Tuesday, March 20, 2012
Rosario Beach lies just north of Bowman Bay. It's a smaller pocket beach, the southern portion of which lies in the State Park. I've posted from here before (September 2009), but the purpose of this entry is mainly to provide a counterpoint to the previous post from Bowman Bay.
The Walla Walla University marine research station lies immediately north of the park. As at Bowman, they have had recent erosion problems, but the setting and the history are a little different. At the far end there is an eroding bank and there are also facilities vulnerable to storm damage. The closer end is a low lawn, perhaps fill across the historical backshore. High tide storms likely throw both water and logs up and over the berm and back toward the buildings -- erosion in itself may not have been a problem, but overtopping certainly was.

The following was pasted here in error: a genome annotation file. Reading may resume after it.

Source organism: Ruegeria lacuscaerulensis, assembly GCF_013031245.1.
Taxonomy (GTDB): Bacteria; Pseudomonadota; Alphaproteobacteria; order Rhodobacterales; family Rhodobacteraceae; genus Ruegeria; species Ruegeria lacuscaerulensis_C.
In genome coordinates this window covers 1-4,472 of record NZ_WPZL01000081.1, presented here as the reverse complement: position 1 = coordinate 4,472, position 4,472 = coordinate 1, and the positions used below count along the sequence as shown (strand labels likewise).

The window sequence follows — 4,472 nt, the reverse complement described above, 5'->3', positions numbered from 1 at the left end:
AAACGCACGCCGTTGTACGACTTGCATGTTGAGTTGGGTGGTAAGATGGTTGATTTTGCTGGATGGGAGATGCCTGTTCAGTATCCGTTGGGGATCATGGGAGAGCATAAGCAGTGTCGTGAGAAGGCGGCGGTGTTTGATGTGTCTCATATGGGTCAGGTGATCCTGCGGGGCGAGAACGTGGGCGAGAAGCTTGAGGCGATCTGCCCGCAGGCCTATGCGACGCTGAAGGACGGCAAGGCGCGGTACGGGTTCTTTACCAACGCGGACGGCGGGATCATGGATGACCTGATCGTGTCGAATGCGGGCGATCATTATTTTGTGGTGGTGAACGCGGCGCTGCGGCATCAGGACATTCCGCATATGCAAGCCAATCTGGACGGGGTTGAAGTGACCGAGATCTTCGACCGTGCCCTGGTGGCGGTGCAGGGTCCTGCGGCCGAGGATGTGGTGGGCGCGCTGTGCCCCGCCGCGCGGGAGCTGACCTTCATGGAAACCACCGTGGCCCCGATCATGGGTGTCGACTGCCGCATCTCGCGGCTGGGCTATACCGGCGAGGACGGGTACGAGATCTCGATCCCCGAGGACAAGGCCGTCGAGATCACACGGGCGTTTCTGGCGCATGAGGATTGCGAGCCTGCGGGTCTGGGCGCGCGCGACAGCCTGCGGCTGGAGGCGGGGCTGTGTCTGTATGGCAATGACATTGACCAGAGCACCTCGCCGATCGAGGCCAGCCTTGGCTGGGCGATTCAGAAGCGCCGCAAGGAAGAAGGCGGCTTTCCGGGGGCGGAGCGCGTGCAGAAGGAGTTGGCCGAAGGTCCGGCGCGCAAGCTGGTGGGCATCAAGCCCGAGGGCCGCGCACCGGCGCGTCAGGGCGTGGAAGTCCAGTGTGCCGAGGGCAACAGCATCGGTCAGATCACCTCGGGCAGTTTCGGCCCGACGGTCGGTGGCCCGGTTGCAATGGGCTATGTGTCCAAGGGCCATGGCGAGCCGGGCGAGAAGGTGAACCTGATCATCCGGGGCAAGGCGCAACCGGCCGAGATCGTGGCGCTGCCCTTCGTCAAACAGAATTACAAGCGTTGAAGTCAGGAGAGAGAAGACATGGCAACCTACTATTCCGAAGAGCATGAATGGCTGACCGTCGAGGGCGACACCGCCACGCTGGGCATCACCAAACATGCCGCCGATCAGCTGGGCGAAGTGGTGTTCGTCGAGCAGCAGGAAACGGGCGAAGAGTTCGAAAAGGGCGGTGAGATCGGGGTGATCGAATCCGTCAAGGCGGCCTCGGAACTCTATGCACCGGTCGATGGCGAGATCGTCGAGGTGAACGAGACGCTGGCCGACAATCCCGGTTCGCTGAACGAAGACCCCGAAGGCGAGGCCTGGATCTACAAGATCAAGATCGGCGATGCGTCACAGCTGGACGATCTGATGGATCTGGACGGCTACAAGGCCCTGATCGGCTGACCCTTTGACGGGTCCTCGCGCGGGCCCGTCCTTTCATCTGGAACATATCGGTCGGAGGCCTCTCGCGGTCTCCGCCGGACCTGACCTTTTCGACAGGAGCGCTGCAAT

The solution that emerged is an interesting example of the kind of hybrid structure we are increasingly seeing on the Sound. There's some large rock, a row of logs, and an artificial berm or dune. I suspect the latter is actually the most useful element of this project, since it adds elevation and will likely reduce overtopping. I'm a little more skeptical about the purpose or the utility of the rock and the logs (they provide a sense of security, if nothing else), but regardless, the result is a naturalistic approach that provides benefits during storms while maintaining the basic character of the beach. It will look great when the dune grass grows in and the natural logs begin to obscure boulders.